Canadian charities working in the United States or in conjunction with US charities in conflict zones will need to keep abreast of recent legislative and judicial developments in the US, with the extension of controversial provisions of the Patriot Act and the US Supreme Court's decision on the material support of terrorism laws.
While the Holder
decision, discussed below, is a decision of the US Supreme Court, it may still hold judicial sway in Canadian regulatory and judicial proceedings, including those carried out by Canada Revenue Agency
, given the paucity of judicial interpretation of anti-terror laws. Extension of Patriot Act
President Barack Obama signed a four-year extension of three controversial provisions of the Uniting and Strengthening America by Providing Appropriate Tools Required to Intercept and Obstruct Terrorism Act of 2001
(USA PATRIOT Act) (the "Patriot Act") into law on May 26, 2011. The three key provisions include (1) roving wiretaps, (2) searches of business records, and (3) conducting surveillance of "lone wolves" - individuals suspected of terrorist-related activities not linked to terrorist groups.
The extension of the three controversial provisions without the introduction of any new civil liberty protections and the continued classified nature of the official government interpretation of the Patriot Act will have far-reaching implications for both US and counterpart Canadian charities working in conflict zones. The Holder decision
In June 2010, a 6-3 majority US Supreme Court decision in Holder v. Humanitarian Law Project
(the "Holder decision") held that the material support of terrorism statute did not violate the US Constitution.
The Holder decision involved two US citizens and six domestic organizations, including the Humanitarian Law Project
("HLP"), a human rights organization with consultative status to the United Nations, and focused on the constitutionality of US Code Section 2339B.
This law makes it a federal crime - punishable by up to 15 years in prison - to "knowingly provid[e] material support or resources to a foreign terrorist organization." The term "material support or resources" includes providing any property, service, lodging, training, expert advice or assistance, safehouses, false documentation or identification, communications equipment, facilities, weapons, lethal substances, explosives, personnel and transportation, to a "foreign terrorist organization" ("FTO").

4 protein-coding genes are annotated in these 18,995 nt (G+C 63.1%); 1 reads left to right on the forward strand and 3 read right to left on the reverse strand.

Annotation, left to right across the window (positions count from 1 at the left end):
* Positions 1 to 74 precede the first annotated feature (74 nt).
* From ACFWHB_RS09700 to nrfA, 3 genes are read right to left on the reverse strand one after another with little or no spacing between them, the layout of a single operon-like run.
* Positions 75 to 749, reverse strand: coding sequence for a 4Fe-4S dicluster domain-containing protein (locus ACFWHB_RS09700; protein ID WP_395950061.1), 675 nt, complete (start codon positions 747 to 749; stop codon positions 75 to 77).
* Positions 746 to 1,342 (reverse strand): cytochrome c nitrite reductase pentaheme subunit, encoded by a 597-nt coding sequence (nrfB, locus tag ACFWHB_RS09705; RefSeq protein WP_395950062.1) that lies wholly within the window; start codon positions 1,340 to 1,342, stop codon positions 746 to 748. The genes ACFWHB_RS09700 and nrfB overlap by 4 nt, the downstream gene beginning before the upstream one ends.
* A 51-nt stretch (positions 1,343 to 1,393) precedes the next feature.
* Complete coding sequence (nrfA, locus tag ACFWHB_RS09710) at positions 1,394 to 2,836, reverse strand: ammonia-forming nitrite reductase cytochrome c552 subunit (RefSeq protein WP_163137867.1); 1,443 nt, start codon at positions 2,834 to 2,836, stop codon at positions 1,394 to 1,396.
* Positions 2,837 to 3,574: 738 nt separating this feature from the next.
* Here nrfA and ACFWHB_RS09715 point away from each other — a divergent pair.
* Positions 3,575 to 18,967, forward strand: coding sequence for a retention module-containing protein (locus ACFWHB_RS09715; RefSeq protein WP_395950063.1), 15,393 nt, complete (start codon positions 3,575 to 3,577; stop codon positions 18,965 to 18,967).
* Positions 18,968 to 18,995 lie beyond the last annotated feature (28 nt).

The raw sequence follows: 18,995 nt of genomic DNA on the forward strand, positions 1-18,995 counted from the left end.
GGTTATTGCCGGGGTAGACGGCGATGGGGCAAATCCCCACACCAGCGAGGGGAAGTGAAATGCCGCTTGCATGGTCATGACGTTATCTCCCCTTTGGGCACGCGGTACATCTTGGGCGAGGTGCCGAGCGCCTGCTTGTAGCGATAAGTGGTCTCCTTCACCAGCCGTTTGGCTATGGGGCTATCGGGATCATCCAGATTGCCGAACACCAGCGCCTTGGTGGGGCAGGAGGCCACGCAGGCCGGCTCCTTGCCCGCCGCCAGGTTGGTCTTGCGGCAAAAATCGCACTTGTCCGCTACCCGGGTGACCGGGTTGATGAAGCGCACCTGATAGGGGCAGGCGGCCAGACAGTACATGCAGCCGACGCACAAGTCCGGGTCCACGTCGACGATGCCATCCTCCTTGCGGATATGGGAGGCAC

Although not at issue in the Holder decision, §2339B also provides extraterritorial jurisdiction for this offence, extending the long arm of the law to a number of situations, including circumstances where the "offender" is "brought into" or "found" in the United States.
At issue in the Holder decision was HLP's wish to provide support for the humanitarian and political activities of two organizations that have been designated as FTOs by the US State and Treasury Departments. HLP's proposed support was to be in the form of teaching and advocating the use of international law and other non-violent means to reduce conflict and advance human rights to the FTOs.
HLP challenged §2339B's prohibition on providing four types of material support: training, expert advice or assistance, service and personnel, asserting violations of the Fifth Amendment's Due Process Clause on the ground that the statutory terms were impermissibly vague, and violations of their First Amendment rights to freedom of speech and association. The majority decision
Chief Justice Roberts, writing for the Court, upheld the material support provision, concluding that it "provide[s] a person of ordinary intelligence fair notice of what is prohibited," and did not ban "pure political speech."
Writing that "everyone agrees that the Government's interest in combating terrorism is an urgent objective of the highest order," Chief Justice Roberts concluded that "we are convinced that Congress was justified in rejecting [the] view" that "ostensibly peaceful aid would have no harmful effects."